Having dental work done is painful enough, but if you must have a tooth pulled (extracted), you may be in for a world of pain due to dry socket, which is clinically referred to as alveolar osteitis.
According to WebMD, only 5-percent of individuals develop dry socket after having a tooth pulled. Thankfully (you can stop holding your mouth now), this uncomfortable condition can be treated…
1. What Causes Dry Socket?
When a tooth is removed a blood clot will naturally form in the hole in the bone left behind in the days following extraction. The blood clot forms to provide protection to the nerves and bone underneath, allowing for healing to take place.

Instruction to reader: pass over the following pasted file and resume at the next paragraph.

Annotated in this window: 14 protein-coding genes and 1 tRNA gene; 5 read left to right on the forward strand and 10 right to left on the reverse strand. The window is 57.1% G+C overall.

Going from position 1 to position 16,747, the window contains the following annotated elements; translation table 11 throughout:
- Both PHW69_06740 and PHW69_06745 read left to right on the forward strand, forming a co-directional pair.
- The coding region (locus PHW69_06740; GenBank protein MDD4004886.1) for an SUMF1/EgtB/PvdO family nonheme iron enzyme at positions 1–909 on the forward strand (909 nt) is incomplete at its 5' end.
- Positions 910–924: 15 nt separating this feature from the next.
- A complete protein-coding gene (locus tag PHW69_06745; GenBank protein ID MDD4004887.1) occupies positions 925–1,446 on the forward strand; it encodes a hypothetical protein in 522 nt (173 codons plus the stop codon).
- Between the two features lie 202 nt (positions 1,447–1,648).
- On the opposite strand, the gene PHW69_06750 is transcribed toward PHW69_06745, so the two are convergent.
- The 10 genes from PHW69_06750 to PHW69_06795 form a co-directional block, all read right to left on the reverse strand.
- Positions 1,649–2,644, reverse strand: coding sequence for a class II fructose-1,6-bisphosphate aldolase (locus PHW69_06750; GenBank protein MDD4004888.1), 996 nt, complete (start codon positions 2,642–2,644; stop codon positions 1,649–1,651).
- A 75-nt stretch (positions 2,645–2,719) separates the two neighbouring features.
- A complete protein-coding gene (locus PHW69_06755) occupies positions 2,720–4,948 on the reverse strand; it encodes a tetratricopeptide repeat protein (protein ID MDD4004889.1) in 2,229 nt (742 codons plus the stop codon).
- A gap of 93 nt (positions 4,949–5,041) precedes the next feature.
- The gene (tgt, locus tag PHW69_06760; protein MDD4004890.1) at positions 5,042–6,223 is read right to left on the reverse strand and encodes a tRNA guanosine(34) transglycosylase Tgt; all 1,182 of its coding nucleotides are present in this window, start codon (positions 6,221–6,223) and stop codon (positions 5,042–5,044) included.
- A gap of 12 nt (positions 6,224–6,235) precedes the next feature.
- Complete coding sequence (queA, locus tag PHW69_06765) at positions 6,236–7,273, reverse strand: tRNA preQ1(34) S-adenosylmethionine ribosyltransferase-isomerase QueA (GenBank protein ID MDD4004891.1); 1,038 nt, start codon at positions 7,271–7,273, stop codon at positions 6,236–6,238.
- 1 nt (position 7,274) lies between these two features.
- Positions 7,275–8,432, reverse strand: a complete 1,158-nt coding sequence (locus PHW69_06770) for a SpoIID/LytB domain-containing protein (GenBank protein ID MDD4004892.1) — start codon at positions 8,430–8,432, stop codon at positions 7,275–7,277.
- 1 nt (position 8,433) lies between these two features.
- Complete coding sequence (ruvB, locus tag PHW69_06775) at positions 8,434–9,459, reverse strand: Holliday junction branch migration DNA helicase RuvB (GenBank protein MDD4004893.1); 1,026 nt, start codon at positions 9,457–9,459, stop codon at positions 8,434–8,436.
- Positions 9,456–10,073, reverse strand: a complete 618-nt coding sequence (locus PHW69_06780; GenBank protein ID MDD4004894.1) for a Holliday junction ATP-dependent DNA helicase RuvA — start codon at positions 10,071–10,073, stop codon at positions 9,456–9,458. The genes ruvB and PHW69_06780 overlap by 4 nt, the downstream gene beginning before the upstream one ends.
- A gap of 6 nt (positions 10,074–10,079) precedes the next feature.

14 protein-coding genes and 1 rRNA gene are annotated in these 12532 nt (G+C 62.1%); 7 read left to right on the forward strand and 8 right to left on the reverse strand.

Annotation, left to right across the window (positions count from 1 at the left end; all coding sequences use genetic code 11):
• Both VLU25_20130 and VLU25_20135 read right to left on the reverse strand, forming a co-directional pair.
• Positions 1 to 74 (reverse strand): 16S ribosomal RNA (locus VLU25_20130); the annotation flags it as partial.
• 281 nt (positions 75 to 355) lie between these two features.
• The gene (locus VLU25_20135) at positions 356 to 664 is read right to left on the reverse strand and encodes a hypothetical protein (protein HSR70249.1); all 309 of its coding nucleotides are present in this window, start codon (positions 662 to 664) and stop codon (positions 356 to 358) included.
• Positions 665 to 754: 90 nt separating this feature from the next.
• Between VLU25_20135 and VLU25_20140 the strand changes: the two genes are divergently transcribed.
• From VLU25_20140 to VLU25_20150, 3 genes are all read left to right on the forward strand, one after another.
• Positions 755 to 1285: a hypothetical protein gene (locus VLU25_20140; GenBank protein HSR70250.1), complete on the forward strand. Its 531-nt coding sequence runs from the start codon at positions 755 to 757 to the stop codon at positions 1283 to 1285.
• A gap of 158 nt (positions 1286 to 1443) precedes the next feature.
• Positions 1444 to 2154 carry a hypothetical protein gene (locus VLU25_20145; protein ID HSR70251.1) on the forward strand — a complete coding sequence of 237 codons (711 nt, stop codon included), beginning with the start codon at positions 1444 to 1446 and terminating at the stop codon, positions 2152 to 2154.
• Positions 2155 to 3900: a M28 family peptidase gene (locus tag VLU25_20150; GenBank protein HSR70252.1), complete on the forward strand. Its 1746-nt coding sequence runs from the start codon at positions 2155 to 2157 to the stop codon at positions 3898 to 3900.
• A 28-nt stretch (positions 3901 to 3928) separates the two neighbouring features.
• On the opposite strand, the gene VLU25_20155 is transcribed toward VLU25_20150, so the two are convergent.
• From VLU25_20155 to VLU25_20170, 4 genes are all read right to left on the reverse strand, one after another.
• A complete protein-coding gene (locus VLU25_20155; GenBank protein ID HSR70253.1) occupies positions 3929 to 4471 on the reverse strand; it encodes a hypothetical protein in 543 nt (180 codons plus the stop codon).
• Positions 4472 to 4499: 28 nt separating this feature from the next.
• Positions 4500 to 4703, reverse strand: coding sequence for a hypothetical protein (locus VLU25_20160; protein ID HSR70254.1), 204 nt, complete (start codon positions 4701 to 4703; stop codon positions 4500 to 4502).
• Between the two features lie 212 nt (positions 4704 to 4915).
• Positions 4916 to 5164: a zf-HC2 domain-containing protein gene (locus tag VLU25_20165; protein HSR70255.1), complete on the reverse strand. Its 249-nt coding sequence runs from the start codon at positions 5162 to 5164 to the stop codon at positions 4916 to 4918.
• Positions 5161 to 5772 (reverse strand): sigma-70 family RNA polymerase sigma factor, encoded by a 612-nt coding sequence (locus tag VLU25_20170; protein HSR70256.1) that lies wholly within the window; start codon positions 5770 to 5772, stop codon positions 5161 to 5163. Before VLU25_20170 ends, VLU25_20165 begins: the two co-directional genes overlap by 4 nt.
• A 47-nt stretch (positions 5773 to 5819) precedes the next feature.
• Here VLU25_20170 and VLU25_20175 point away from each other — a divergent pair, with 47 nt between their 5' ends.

However, if the blood clot disappears (or becomes dislodged), dry socket can occur when the nerves and bone are suddenly exposed to all sorts of painful irritants, including food, fluids, and even air. Unfortunately, dry socket also leaves the area of extraction prone to awful pain and infection.